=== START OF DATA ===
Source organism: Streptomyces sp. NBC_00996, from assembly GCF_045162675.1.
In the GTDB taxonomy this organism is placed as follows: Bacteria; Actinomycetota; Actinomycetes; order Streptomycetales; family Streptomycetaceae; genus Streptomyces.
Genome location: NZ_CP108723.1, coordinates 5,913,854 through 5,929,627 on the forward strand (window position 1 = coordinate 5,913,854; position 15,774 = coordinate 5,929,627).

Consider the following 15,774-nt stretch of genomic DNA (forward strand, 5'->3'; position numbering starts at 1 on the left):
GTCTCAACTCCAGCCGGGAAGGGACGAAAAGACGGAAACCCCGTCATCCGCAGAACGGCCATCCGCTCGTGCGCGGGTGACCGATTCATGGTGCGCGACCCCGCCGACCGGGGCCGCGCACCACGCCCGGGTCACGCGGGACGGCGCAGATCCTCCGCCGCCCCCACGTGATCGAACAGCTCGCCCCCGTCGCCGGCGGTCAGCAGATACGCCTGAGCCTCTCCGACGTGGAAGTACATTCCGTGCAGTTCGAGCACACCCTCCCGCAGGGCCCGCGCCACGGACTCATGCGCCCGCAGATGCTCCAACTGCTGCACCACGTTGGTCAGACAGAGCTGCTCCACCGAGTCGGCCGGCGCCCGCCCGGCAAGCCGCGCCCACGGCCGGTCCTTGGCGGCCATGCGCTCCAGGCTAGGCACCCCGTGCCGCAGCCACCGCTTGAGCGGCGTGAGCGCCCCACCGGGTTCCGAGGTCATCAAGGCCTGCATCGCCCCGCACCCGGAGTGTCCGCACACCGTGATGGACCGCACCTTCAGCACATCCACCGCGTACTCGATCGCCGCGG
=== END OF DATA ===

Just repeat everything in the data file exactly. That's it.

Source organism: Streptomyces sp. NBC_00996, from assembly GCF_045162675.1.
In the GTDB taxonomy this organism is placed as follows: Bacteria; Actinomycetota; Actinomycetes; order Streptomycetales; family Streptomycetaceae; genus Streptomyces.
Genome location: NZ_CP108723.1, coordinates 5,913,854 through 5,929,627 on the forward strand (window position 1 = coordinate 5,913,854; position 15,774 = coordinate 5,929,627).

Consider the following 15,774-nt stretch of genomic DNA (forward strand, 5'->3'; position numbering starts at 1 on the left):
GTCTCAACTCCAGCCGGGAAGGGACGAAAAGACGGAAACCCCGTCATCCGCAGAACGGCCATCCGCTCGTGCGCGGGTGACCGATTCATGGTGCGCGACCCCGCCGACCGGGGCCGCGCACCACGCCCGGGTCACGCGGGACGGCGCAGATCCTCCGCCGCCCCCACGTGATCGAACAGCTCGCCCCCGTCGCCGGCGGTCAGCAGATACGCCTGAGCCTCTCCGACGTGGAAGTACATTCCGTGCAGTTCGAGCACACCCTCCCGCAGGGCCCGCGCCACGGACTCATGCGCCCGCAGATGCTCCAACTGCTGCACCACGTTGGTCAGACAGAGCTGCTCCACCGAGTCGGCCGGCGCCCGCCCGGCAAGCCGCGCCCACGGCCGGTCCTTGGCGGCCATGCGCTCCAGGCTAGGCACCCCGTGCCGCAGCCACCGCTTGAGCGGCGTGAGCGCCCCACCGGGTTCCGAGGTCATCAAGGCCTGCATCGCCCCGCACCCGGAGTGTCCGCACACCGTGATGGACCGCACCTTCAGCACATCCACCGCGTACTCGATCGCCGCGG